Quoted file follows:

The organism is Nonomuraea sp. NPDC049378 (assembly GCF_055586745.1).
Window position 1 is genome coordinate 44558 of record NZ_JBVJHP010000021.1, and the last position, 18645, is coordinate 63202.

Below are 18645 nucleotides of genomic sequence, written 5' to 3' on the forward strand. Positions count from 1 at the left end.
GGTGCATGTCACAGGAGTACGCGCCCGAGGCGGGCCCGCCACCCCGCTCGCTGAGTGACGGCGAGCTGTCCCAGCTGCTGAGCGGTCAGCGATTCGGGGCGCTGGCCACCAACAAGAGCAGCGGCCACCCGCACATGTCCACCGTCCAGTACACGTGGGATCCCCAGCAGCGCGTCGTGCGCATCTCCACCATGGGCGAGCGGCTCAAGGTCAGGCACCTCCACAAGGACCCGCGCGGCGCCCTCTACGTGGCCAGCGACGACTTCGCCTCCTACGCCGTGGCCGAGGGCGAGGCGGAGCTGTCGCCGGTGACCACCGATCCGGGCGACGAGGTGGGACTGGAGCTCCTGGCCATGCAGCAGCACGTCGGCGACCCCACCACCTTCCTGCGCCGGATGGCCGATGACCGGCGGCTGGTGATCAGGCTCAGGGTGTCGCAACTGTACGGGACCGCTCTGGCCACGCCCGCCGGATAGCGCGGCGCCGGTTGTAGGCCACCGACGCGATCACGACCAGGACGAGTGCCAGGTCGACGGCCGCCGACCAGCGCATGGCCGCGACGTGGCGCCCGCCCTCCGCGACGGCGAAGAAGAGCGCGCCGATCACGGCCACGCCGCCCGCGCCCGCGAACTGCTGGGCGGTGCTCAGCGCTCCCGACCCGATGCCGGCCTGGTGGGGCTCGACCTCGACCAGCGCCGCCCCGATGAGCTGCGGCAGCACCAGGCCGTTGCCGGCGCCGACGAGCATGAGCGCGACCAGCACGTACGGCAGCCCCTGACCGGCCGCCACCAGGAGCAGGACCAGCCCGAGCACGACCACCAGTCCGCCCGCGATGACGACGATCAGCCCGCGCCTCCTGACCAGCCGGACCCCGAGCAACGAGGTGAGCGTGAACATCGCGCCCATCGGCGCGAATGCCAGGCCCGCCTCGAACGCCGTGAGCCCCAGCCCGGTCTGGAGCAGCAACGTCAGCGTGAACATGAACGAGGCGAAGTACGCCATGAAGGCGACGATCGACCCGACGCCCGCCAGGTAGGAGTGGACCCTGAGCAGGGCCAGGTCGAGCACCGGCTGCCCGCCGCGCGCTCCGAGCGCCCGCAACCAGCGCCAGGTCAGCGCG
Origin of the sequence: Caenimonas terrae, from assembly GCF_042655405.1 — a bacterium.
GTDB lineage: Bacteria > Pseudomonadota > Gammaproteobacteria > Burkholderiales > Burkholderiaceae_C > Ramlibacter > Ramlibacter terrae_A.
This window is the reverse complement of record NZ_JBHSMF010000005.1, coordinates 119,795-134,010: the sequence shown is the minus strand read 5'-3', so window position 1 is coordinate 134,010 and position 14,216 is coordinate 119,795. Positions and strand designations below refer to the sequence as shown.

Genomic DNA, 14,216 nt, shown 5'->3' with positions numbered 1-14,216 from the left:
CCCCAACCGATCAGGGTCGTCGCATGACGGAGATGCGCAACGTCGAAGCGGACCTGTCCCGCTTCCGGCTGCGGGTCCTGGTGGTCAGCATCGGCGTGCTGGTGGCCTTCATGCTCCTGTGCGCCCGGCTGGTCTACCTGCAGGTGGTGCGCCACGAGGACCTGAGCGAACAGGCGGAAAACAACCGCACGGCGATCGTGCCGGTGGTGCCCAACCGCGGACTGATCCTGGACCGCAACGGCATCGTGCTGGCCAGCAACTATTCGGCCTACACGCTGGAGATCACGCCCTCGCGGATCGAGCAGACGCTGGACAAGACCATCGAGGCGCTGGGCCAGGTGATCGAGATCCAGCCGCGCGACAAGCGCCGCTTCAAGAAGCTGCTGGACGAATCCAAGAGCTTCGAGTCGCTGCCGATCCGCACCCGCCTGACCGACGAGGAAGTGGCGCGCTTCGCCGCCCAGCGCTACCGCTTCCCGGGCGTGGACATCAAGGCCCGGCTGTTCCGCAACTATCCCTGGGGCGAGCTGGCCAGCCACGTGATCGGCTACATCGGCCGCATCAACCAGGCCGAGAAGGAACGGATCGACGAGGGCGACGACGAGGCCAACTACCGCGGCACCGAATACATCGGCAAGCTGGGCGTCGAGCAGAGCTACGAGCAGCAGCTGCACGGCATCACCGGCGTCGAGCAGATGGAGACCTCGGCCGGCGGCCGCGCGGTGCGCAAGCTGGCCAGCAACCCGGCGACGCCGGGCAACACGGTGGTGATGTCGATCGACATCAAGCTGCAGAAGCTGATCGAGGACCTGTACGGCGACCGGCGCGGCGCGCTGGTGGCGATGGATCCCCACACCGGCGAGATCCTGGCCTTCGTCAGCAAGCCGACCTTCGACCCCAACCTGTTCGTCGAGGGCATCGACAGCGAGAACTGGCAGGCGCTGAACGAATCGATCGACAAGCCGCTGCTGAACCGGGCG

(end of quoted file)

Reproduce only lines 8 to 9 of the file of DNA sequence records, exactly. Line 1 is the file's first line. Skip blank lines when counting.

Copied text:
Genomic DNA, 14,216 nt, shown 5'->3' with positions numbered 1-14,216 from the left:
CCCCAACCGATCAGGGTCGTCGCATGACGGAGATGCGCAACGTCGAAGCGGACCTGTCCCGCTTCCGGCTGCGGGTCCTGGTGGTCAGCATCGGCGTGCTGGTGGCCTTCATGCTCCTGTGCGCCCGGCTGGTCTACCTGCAGGTGGTGCGCCACGAGGACCTGAGCGAACAGGCGGAAAACAACCGCACGGCGATCGTGCCGGTGGTGCCCAACCGCGGACTGATCCTGGACCGCAACGGCATCGTGCTGGCCAGCAACTATTCGGCCTACACGCTGGAGATCACGCCCTCGCGGATCGAGCAGACGCTGGACAAGACCATCGAGGCGCTGGGCCAGGTGATCGAGATCCAGCCGCGCGACAAGCGCCGCTTCAAGAAGCTGCTGGACGAATCCAAGAGCTTCGAGTCGCTGCCGATCCGCACCCGCCTGACCGACGAGGAAGTGGCGCGCTTCGCCGCCCAGCGCTACCGCTTCCCGGGCGTGGACATCAAGGCCCGGCTGTTCCGCAACTATCCCTGGGGCGAGCTGGCCAGCCACGTGATCGGCTACATCGGCCGCATCAACCAGGCCGAGAAGGAACGGATCGACGAGGGCGACGACGAGGCCAACTACCGCGGCACCGAATACATCGGCAAGCTGGGCGTCGAGCAGAGCTACGAGCAGCAGCTGCACGGCATCACCGGCGTCGAGCAGATGGAGACCTCGGCCGGCGGCCGCGCGGTGCGCAAGCTGGCCAGCAACCCGGCGACGCCGGGCAACACGGTGGTGATGTCGATCGACATCAAGCTGCAGAAGCTGATCGAGGACCTGTACGGCGACCGGCGCGGCGCGCTGGTGGCGATGGATCCCCACACCGGCGAGATCCTGGCCTTCGTCAGCAAGCCGACCTTCGACCCCAACCTGTTCGTCGAGGGCATCGACAGCGAGAACTGGCAGGCGCTGAACGAATCGATCGACAAGCCGCTGCTGAACCGGGCG